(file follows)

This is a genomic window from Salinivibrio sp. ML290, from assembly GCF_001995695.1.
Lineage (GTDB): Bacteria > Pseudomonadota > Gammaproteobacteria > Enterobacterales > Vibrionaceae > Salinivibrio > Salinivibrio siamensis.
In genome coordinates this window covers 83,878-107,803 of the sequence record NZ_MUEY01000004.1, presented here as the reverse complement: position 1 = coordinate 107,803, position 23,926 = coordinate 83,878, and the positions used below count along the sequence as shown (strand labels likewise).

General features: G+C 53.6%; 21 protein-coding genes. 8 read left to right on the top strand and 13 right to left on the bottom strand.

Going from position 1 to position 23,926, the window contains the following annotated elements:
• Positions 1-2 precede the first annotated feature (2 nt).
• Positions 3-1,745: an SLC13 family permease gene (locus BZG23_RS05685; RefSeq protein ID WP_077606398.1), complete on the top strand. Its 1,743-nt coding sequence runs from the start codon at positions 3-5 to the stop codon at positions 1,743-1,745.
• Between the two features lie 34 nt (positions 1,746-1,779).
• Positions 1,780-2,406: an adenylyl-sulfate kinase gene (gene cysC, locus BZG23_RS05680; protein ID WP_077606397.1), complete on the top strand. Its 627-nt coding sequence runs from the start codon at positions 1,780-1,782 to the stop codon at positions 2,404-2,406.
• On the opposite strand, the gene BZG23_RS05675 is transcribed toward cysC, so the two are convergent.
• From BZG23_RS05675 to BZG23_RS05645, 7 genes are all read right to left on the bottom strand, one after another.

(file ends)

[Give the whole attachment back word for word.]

This is a genomic window from Salinivibrio sp. ML290, from assembly GCF_001995695.1.
Lineage (GTDB): Bacteria > Pseudomonadota > Gammaproteobacteria > Enterobacterales > Vibrionaceae > Salinivibrio > Salinivibrio siamensis.
In genome coordinates this window covers 83,878-107,803 of the sequence record NZ_MUEY01000004.1, presented here as the reverse complement: position 1 = coordinate 107,803, position 23,926 = coordinate 83,878, and the positions used below count along the sequence as shown (strand labels likewise).

General features: G+C 53.6%; 21 protein-coding genes. 8 read left to right on the top strand and 13 right to left on the bottom strand.

Going from position 1 to position 23,926, the window contains the following annotated elements:
• Positions 1-2 precede the first annotated feature (2 nt).
• Positions 3-1,745: an SLC13 family permease gene (locus BZG23_RS05685; RefSeq protein ID WP_077606398.1), complete on the top strand. Its 1,743-nt coding sequence runs from the start codon at positions 3-5 to the stop codon at positions 1,743-1,745.
• Between the two features lie 34 nt (positions 1,746-1,779).
• Positions 1,780-2,406: an adenylyl-sulfate kinase gene (gene cysC, locus BZG23_RS05680; protein ID WP_077606397.1), complete on the top strand. Its 627-nt coding sequence runs from the start codon at positions 1,780-1,782 to the stop codon at positions 2,404-2,406.
• On the opposite strand, the gene BZG23_RS05675 is transcribed toward cysC, so the two are convergent.
• From BZG23_RS05675 to BZG23_RS05645, 7 genes are all read right to left on the bottom strand, one after another.